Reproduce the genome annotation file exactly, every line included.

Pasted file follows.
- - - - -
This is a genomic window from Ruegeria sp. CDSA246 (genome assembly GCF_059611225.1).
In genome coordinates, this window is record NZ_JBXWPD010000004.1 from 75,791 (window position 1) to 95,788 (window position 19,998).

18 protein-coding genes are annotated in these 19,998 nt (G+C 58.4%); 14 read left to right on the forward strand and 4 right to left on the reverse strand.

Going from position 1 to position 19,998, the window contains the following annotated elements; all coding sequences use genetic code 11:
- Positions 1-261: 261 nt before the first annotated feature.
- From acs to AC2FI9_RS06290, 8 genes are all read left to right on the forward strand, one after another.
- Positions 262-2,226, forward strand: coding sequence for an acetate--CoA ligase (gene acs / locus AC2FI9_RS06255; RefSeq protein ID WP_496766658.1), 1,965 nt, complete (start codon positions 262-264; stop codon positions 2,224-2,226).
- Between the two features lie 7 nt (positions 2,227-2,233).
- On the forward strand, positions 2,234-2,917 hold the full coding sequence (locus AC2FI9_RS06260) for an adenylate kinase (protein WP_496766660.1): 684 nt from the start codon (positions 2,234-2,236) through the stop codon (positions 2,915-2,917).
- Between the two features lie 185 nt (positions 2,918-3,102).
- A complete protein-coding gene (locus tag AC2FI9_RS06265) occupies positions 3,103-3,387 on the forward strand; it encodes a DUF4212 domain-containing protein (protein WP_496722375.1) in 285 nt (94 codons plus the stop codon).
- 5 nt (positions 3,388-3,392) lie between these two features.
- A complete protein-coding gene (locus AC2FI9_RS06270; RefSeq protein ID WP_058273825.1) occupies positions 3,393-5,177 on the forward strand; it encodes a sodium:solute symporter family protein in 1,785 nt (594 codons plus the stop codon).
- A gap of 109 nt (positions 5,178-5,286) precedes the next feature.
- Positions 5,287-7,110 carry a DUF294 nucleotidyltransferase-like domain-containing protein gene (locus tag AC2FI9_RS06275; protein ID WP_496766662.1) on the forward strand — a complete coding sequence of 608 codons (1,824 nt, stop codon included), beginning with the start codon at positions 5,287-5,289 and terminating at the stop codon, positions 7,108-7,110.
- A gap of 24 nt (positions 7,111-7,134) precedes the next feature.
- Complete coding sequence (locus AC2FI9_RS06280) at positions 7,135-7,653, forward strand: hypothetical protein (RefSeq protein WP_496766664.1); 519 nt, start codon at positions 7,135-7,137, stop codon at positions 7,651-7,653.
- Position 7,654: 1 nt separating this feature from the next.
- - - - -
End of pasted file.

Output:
This is a genomic window from Ruegeria sp. CDSA246 (genome assembly GCF_059611225.1).
In genome coordinates, this window is record NZ_JBXWPD010000004.1 from 75,791 (window position 1) to 95,788 (window position 19,998).

18 protein-coding genes are annotated in these 19,998 nt (G+C 58.4%); 14 read left to right on the forward strand and 4 right to left on the reverse strand.

Going from position 1 to position 19,998, the window contains the following annotated elements; all coding sequences use genetic code 11:
- Positions 1-261: 261 nt before the first annotated feature.
- From acs to AC2FI9_RS06290, 8 genes are all read left to right on the forward strand, one after another.
- Positions 262-2,226, forward strand: coding sequence for an acetate--CoA ligase (gene acs / locus AC2FI9_RS06255; RefSeq protein ID WP_496766658.1), 1,965 nt, complete (start codon positions 262-264; stop codon positions 2,224-2,226).
- Between the two features lie 7 nt (positions 2,227-2,233).
- On the forward strand, positions 2,234-2,917 hold the full coding sequence (locus AC2FI9_RS06260) for an adenylate kinase (protein WP_496766660.1): 684 nt from the start codon (positions 2,234-2,236) through the stop codon (positions 2,915-2,917).
- Between the two features lie 185 nt (positions 2,918-3,102).
- A complete protein-coding gene (locus tag AC2FI9_RS06265) occupies positions 3,103-3,387 on the forward strand; it encodes a DUF4212 domain-containing protein (protein WP_496722375.1) in 285 nt (94 codons plus the stop codon).
- 5 nt (positions 3,388-3,392) lie between these two features.
- A complete protein-coding gene (locus AC2FI9_RS06270; RefSeq protein ID WP_058273825.1) occupies positions 3,393-5,177 on the forward strand; it encodes a sodium:solute symporter family protein in 1,785 nt (594 codons plus the stop codon).
- A gap of 109 nt (positions 5,178-5,286) precedes the next feature.
- Positions 5,287-7,110 carry a DUF294 nucleotidyltransferase-like domain-containing protein gene (locus tag AC2FI9_RS06275; protein ID WP_496766662.1) on the forward strand — a complete coding sequence of 608 codons (1,824 nt, stop codon included), beginning with the start codon at positions 5,287-5,289 and terminating at the stop codon, positions 7,108-7,110.
- A gap of 24 nt (positions 7,111-7,134) precedes the next feature.
- Complete coding sequence (locus AC2FI9_RS06280) at positions 7,135-7,653, forward strand: hypothetical protein (RefSeq protein WP_496766664.1); 519 nt, start codon at positions 7,135-7,137, stop codon at positions 7,651-7,653.
- Position 7,654: 1 nt separating this feature from the next.